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Title: Characterisation of Agr quorum ensing in Clostridium autoethanogenum
Author: Piatek, Pawel
ISNI:       0000 0004 7233 7016
Awarding Body: University of Nottingham
Current Institution: University of Nottingham
Date of Award: 2018
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The Gram-positive, anaerobic, acetogenic bacterium Clostridium autoethanogenum is regarded as an important biocatalyst in the current advancement of industrial gas fermentation. The ever-widening diversity of industrially-relevant acetogenic bacteria has inspired a rational approach into utilising industrial waste gases as a viable feedstock, with goals of mitigating greenhouse gas emissions, and supporting an alternative means of fuel and high-value chemical production. Combined with this effort, is the expanding repertoire of gene editing tools that have allowed for the improvement of gas fermentation processes and increased spectrum of fermentative products. Despite these advances, there remain many pertinent questions, which addressed, can further the understanding of metabolism and physiology in acetogenic bacteria. This includes cell-to-cell communication and signalling, Quorum Sensing. In this project, these questions are addressed through the study of the Agr QS system in C. autoethanogenum. Signalling peptide genes, agrD1 and agrD2 were disabled separately and more importantly, in tandem, which effectively abolished Agr signalling. Phenotypic characterisation of the double agrD mutants revealed a significant increase in ethanol at the expense of acetate output. Further observations exhibited a complete utilisation of the fructose carbon source, and the inability to fully re-assimilate CO2. These findings markedly contrasted with the wild type, and both single knock-out agrD mutants. Proteomics and enzyme activity analysis of the double AgrD mutant revealed a marked down-regulation of Wood-Ljungdahl pathway genes that included the CO2-assimilating, carbon monoxide dehydrogenase / acetyl-CoA synthase complex subunits and hydrogenases. An up-regulation of alcohol dehydrogenases was observed explaining ethanol increases, alongside an unexpected upregulation of bacterial micro-compartment clusters. These findings led to the hypothesis that the C. autoethanogenum Agr system influences the ancient Wood-Ljungdahl pathway, primarily as a means of survival by managing carbon-source utilisation and regulation.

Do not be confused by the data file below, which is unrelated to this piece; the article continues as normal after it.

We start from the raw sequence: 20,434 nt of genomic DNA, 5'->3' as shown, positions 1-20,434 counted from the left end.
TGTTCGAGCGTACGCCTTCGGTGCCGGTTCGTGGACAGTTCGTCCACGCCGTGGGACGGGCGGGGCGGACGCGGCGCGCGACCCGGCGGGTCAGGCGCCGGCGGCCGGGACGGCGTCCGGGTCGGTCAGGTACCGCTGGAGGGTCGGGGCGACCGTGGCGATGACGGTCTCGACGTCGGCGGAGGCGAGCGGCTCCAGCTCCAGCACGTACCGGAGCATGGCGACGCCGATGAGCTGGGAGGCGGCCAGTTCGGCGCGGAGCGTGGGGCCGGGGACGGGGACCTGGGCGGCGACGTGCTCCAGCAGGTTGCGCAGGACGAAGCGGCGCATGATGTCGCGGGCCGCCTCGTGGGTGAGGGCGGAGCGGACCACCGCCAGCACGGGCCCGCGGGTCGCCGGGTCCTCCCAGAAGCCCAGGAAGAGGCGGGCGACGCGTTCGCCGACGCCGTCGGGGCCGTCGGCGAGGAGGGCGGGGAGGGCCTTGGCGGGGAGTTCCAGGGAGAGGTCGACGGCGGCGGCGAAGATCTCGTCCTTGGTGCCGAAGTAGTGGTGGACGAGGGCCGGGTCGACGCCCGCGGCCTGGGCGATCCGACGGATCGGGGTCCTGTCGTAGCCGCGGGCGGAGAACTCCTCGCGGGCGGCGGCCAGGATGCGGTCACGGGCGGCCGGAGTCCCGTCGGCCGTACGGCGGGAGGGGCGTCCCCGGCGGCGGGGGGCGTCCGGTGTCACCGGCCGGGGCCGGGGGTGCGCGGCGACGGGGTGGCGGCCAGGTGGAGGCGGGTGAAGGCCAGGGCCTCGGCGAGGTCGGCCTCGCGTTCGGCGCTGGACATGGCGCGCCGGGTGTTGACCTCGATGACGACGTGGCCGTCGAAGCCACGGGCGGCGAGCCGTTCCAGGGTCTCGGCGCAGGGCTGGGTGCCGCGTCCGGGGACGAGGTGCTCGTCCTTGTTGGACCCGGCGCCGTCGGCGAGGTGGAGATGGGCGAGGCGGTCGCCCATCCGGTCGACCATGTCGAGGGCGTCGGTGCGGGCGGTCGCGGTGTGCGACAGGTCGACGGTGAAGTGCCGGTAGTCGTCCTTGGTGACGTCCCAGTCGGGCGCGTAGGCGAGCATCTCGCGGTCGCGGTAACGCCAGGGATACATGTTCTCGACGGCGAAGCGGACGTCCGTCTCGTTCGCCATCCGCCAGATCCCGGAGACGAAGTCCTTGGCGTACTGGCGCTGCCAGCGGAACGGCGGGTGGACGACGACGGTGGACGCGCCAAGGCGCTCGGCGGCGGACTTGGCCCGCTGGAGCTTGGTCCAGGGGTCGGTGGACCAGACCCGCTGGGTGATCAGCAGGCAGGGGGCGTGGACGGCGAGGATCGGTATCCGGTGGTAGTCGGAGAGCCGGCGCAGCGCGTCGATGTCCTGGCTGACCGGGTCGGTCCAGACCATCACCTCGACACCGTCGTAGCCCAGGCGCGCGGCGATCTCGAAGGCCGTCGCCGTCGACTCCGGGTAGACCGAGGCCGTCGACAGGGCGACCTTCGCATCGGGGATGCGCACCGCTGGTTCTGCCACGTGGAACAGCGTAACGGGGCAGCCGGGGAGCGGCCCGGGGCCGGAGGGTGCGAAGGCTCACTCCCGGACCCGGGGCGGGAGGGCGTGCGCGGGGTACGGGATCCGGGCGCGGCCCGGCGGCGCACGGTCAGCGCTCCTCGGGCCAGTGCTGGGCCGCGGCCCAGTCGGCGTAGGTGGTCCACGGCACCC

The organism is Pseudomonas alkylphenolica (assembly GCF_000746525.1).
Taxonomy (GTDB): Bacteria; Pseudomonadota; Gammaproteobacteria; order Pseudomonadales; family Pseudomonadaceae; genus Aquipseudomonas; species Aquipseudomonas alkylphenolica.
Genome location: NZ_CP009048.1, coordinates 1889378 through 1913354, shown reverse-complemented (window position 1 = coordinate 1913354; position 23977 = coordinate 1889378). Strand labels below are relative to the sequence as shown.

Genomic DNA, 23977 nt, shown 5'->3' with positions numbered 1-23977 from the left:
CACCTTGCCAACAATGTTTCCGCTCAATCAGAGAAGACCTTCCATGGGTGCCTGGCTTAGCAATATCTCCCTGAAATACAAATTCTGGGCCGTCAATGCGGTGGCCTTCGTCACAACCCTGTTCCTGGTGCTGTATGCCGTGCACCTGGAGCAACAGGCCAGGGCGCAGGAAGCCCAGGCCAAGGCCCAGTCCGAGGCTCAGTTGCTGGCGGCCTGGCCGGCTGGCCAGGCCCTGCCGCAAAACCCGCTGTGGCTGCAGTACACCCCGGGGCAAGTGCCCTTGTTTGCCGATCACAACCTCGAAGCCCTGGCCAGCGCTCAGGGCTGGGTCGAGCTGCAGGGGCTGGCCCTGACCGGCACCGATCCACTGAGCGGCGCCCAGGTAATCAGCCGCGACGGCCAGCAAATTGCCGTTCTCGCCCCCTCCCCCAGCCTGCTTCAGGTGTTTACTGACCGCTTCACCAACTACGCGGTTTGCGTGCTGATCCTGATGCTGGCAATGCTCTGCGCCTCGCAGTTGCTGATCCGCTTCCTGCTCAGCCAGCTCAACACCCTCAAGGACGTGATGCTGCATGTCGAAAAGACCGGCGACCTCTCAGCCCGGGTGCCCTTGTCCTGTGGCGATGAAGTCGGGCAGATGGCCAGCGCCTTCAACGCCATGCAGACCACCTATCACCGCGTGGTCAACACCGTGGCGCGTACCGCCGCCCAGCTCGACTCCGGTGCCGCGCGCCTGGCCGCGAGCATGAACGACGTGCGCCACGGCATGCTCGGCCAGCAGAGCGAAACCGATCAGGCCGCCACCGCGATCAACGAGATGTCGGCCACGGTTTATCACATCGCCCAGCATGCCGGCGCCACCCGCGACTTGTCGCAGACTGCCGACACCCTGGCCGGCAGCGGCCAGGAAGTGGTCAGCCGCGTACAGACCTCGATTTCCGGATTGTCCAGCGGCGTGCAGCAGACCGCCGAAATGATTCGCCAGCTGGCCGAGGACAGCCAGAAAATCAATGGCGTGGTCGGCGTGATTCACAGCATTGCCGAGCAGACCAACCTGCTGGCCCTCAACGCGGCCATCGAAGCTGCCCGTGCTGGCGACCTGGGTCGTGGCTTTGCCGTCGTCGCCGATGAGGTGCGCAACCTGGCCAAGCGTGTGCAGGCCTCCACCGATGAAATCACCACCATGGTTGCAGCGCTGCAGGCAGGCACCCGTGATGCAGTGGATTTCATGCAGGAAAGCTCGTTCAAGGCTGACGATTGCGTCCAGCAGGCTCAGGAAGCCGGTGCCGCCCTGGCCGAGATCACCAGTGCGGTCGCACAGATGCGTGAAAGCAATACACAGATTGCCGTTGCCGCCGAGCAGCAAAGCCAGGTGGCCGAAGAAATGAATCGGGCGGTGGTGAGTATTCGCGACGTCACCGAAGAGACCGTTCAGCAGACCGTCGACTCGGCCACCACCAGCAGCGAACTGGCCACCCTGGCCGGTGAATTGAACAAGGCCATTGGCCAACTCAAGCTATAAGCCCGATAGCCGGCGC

Supervisor: Not available Sponsor: Not available
Qualification Name: Thesis (Ph.D.) Qualification Level: Doctoral
EThOS ID:  DOI: Not available
Keywords: QH426 Genetics ; QR 75 Bacteria. Cyanobacteria